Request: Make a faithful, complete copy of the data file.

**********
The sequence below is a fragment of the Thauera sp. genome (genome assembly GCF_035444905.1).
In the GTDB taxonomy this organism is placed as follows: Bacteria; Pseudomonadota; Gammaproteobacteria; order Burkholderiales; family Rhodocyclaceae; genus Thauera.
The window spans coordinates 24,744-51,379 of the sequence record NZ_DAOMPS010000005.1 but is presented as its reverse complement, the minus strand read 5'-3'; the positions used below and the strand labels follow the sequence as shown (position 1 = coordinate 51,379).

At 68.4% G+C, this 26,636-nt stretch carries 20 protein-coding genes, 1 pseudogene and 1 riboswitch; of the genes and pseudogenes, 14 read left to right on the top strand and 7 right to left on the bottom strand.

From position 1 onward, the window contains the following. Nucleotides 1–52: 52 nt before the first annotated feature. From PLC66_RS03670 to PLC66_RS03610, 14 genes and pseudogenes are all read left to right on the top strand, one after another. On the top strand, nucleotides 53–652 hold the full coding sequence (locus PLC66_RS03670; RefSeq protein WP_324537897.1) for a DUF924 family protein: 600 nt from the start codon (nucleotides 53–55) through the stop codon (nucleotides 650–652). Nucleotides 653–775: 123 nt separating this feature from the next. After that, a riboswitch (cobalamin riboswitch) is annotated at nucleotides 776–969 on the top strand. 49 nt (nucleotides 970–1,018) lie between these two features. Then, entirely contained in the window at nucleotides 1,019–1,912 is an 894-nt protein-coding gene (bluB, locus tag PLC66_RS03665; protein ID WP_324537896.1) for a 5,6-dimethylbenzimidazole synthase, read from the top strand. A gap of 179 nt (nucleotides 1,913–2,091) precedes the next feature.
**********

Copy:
The sequence below is a fragment of the Thauera sp. genome (genome assembly GCF_035444905.1).
In the GTDB taxonomy this organism is placed as follows: Bacteria; Pseudomonadota; Gammaproteobacteria; order Burkholderiales; family Rhodocyclaceae; genus Thauera.
The window spans coordinates 24,744-51,379 of the sequence record NZ_DAOMPS010000005.1 but is presented as its reverse complement, the minus strand read 5'-3'; the positions used below and the strand labels follow the sequence as shown (position 1 = coordinate 51,379).

At 68.4% G+C, this 26,636-nt stretch carries 20 protein-coding genes, 1 pseudogene and 1 riboswitch; of the genes and pseudogenes, 14 read left to right on the top strand and 7 right to left on the bottom strand.

From position 1 onward, the window contains the following. Nucleotides 1–52: 52 nt before the first annotated feature. From PLC66_RS03670 to PLC66_RS03610, 14 genes and pseudogenes are all read left to right on the top strand, one after another. On the top strand, nucleotides 53–652 hold the full coding sequence (locus PLC66_RS03670; RefSeq protein WP_324537897.1) for a DUF924 family protein: 600 nt from the start codon (nucleotides 53–55) through the stop codon (nucleotides 650–652). Nucleotides 653–775: 123 nt separating this feature from the next. After that, a riboswitch (cobalamin riboswitch) is annotated at nucleotides 776–969 on the top strand. 49 nt (nucleotides 970–1,018) lie between these two features. Then, entirely contained in the window at nucleotides 1,019–1,912 is an 894-nt protein-coding gene (bluB, locus tag PLC66_RS03665; protein ID WP_324537896.1) for a 5,6-dimethylbenzimidazole synthase, read from the top strand. A gap of 179 nt (nucleotides 1,913–2,091) precedes the next feature.